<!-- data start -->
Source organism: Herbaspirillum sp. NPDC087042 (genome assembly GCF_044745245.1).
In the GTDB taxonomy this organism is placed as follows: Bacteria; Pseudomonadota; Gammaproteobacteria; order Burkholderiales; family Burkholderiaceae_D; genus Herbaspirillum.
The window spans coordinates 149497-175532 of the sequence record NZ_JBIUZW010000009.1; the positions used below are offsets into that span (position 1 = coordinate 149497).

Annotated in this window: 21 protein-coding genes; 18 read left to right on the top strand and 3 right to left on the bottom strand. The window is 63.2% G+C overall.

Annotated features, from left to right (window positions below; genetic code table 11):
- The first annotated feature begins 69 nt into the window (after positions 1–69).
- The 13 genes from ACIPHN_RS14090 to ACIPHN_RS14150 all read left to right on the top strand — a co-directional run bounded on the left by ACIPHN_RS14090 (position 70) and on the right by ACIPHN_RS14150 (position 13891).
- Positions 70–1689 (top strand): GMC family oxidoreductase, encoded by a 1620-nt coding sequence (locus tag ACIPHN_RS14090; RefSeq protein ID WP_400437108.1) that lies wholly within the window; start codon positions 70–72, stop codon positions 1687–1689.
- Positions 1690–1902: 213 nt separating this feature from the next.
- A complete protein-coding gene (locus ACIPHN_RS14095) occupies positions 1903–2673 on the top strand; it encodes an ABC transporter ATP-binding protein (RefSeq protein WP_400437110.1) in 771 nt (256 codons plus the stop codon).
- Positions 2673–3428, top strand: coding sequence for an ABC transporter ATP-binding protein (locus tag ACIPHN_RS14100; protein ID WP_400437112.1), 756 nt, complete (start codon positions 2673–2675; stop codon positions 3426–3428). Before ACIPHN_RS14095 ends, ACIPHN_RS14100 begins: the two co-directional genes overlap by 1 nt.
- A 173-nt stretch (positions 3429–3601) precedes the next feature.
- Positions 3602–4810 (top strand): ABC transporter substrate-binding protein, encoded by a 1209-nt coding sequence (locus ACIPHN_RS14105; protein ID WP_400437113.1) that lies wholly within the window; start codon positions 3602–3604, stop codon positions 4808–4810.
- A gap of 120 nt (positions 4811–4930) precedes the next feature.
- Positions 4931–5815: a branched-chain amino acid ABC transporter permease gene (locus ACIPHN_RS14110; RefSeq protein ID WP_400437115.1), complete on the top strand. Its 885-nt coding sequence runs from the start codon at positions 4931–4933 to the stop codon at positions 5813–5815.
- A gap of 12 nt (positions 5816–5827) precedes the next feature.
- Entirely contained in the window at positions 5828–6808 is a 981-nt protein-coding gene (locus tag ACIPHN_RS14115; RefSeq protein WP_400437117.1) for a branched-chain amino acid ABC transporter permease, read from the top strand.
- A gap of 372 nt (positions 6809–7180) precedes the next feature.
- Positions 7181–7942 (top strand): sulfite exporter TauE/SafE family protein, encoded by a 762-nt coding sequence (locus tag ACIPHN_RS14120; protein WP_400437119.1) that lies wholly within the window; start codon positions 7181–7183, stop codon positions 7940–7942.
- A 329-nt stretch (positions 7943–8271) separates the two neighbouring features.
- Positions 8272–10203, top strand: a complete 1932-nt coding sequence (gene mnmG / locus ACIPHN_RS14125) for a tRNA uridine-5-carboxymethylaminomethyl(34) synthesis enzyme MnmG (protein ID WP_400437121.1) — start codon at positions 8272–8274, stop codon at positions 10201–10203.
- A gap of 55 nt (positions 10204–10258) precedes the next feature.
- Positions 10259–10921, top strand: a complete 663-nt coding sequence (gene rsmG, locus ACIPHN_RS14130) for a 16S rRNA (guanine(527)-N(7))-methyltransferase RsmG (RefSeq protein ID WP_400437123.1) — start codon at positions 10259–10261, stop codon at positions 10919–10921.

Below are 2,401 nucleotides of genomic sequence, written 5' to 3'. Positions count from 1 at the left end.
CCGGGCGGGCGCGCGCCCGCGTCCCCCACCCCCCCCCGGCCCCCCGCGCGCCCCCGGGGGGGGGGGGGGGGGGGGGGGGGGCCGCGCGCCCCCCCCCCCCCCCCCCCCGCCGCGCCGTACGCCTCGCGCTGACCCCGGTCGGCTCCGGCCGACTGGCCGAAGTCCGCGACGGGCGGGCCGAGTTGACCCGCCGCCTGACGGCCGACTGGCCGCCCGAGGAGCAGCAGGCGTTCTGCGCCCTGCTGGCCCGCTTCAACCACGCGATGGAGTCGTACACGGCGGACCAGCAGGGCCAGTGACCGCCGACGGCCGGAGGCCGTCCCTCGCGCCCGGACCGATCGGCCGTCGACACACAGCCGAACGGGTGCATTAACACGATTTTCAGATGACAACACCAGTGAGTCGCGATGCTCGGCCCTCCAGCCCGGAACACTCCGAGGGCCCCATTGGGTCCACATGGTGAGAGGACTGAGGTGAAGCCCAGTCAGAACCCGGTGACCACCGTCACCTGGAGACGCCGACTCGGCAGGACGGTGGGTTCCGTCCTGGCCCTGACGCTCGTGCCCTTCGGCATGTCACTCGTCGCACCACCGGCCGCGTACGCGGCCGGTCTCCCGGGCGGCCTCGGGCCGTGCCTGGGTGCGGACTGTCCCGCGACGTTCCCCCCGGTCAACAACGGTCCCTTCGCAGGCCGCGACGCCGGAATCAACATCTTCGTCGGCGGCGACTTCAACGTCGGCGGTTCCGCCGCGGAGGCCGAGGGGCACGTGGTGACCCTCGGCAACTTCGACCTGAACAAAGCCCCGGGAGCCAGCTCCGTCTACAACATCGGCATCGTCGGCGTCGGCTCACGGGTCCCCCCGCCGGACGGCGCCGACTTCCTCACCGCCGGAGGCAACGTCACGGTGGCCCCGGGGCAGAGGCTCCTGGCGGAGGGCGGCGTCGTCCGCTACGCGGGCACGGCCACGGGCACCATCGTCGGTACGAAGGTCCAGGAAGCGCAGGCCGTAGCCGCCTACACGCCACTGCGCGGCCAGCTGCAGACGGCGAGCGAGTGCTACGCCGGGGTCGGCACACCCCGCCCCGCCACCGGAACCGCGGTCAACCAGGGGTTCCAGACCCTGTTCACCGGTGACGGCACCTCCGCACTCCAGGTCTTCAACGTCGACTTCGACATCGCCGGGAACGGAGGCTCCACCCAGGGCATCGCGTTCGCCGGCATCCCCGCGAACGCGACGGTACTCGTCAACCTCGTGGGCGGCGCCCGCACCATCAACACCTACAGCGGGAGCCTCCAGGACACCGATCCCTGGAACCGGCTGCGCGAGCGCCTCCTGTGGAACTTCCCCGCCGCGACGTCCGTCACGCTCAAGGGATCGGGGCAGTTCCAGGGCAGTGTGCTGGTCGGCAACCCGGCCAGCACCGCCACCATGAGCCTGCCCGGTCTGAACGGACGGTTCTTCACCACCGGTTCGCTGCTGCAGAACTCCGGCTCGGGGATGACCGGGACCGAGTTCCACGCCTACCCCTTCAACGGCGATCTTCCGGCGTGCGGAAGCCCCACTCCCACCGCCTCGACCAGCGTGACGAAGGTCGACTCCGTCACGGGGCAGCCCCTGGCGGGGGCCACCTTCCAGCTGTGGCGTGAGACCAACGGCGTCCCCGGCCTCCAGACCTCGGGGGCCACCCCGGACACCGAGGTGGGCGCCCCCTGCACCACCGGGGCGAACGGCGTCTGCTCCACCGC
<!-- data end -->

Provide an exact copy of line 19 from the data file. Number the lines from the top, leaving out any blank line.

- Positions 7181–7942 (top strand): sulfite exporter TauE/SafE family protein, encoded by a 762-nt coding sequence (locus tag ACIPHN_RS14120; protein WP_400437119.1) that lies wholly within the window; start codon positions 7181–7183, stop codon positions 7940–7942.